Song Ta currently resides in Guangzhou, China.

YearExhibition TitleGallery/MuseumSolo/Group
2014Song Ta: The Loveliest GuyBeijing Commune, Beijing, ChinaSolo
2014The 10th Shanghai Biennale: Social FactoryShanghai Power Station of Art, Shanghai, ChinaGroup
2014UnwrittenMarres Centre for Contemporary Culture, Maastricht, the NetherlandsGroup
2014The 8th Shenzhen Sculpture Biennale 2014: we have never participatedOCT Contemporary Art Terminal, Shenzhen, ChinaGroup
2014Positive SpaceTimes Museum, Guangzhou, ChinaGroup
2014Don't Embarrass the BureauLunds Konsthall, Lund, SwedenGroup
2013Oridin of InequalityYangtze River Space, Wuhan, ChinaSolo
2013Difference EngineMagician Space, Beijing, ChinaGroup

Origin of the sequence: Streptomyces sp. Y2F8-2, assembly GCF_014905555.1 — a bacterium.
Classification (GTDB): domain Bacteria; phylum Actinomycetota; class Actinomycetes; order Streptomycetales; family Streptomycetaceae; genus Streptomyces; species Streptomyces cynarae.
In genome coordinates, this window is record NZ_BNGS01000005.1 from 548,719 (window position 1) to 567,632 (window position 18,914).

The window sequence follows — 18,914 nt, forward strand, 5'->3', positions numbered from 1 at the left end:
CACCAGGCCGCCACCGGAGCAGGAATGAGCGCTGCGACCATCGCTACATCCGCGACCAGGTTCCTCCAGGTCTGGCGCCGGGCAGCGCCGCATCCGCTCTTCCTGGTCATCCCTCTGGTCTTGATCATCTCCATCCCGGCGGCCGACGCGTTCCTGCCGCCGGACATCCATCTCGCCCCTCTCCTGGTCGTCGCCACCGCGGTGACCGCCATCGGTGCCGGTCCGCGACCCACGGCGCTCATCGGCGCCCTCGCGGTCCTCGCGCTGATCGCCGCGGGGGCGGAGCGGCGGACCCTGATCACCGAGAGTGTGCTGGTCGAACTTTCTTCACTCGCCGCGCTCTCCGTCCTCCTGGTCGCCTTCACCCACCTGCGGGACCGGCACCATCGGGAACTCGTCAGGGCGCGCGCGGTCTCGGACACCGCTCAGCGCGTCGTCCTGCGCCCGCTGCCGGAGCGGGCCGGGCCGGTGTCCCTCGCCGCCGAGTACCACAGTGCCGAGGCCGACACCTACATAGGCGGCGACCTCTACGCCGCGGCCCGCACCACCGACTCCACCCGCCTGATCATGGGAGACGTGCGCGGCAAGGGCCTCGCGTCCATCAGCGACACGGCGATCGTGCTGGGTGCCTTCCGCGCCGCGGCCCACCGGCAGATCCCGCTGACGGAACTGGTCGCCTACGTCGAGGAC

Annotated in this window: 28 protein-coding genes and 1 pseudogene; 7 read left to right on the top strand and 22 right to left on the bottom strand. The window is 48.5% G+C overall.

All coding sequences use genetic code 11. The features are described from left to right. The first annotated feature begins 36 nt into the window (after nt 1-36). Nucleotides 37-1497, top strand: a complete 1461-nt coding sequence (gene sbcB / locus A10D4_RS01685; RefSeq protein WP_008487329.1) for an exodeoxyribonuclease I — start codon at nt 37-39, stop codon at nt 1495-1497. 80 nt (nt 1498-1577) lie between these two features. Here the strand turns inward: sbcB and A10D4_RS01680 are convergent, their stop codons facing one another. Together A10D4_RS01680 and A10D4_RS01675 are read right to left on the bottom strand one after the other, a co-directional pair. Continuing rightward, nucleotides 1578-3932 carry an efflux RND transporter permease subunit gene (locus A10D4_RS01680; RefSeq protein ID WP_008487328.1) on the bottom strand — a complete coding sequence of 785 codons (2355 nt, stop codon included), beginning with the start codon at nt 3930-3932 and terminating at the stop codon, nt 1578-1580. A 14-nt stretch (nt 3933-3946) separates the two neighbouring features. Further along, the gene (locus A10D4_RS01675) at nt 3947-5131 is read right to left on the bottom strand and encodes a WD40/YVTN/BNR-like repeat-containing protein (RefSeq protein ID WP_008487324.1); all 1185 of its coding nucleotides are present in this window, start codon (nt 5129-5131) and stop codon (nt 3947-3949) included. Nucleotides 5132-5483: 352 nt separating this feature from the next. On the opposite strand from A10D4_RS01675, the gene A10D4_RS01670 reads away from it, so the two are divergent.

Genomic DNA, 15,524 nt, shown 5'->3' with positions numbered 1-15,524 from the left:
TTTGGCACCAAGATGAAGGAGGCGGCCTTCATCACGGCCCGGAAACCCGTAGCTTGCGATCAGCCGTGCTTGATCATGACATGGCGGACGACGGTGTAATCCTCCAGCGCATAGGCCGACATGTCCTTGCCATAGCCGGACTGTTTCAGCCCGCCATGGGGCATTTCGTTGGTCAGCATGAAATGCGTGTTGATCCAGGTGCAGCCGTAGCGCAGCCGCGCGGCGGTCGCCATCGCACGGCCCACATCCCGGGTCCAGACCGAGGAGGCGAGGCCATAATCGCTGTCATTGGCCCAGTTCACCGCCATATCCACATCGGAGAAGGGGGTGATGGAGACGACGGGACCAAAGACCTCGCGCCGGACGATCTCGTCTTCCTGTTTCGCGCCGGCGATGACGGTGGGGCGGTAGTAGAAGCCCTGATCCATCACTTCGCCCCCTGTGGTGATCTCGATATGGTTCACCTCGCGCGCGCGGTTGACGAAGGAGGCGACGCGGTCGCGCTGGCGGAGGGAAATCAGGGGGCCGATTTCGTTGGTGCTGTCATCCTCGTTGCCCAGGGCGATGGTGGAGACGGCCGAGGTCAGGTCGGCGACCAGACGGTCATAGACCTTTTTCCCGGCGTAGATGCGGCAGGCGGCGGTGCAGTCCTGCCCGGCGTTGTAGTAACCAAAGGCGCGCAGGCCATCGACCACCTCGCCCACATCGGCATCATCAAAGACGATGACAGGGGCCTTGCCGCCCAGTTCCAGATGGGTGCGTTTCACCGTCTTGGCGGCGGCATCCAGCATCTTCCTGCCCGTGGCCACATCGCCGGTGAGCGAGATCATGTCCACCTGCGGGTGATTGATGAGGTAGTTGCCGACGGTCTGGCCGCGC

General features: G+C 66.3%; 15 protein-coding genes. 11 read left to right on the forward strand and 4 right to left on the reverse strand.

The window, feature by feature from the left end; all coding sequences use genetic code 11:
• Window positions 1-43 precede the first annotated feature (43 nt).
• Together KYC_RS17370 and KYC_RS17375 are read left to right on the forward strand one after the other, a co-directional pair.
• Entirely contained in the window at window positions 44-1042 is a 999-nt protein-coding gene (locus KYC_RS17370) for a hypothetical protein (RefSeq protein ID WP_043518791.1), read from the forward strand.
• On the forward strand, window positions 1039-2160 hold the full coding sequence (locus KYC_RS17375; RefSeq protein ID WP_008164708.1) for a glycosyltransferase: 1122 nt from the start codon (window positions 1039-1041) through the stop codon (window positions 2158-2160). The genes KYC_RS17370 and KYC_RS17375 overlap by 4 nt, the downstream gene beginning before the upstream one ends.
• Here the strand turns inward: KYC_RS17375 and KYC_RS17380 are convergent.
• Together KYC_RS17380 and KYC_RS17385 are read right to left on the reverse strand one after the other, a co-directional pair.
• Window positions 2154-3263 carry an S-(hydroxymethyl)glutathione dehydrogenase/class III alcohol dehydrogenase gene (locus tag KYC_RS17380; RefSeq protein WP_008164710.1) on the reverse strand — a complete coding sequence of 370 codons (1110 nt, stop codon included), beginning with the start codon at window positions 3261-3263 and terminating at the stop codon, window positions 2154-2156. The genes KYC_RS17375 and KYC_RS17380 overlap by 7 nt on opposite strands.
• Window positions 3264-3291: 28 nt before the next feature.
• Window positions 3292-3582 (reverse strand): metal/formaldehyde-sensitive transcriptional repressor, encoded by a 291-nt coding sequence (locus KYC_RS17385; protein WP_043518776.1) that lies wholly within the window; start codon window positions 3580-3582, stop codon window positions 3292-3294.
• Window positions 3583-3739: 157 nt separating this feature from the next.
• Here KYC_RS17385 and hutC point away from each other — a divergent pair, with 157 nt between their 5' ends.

2013Drawing—Expression and LimitArt Museum of Nanjing University of the Art, Nanjing, ChinaGroup
2013Home Works 6Ashkal Alwan, The Lebanese Association for Plastic Arts, Beirut, LebanonGroup
2013Video UnchainedAike-Dellarco, Shanghai, ChinaGroup
2013Pessimism or Resistance?Taikang Space, Beijing, ChinaGroup
2013ON | OFF: China’s Young Artists in Concept and PracticeThe Ullens Center for Contemporary Art, Beijing, ChinaGroup
2012My Ten favorite DoctorsArrow Factory, Beijing, ChinaSolo
2012Alternatives to RitualGoethe-institute, Shanghai, ChinaGroup
2012The First 'CAFAM Future' Exhibition: Sub-phenomena: Report on the State of Chinese Young ArtCAFAM, Beijing, ChinaGroup
2011Gray AreaObservation Society, Guangzhou, ChinaSolo
2010Papierarbeiten aus SüdchinaGalerie.Z, Bregenz, AustriaGroup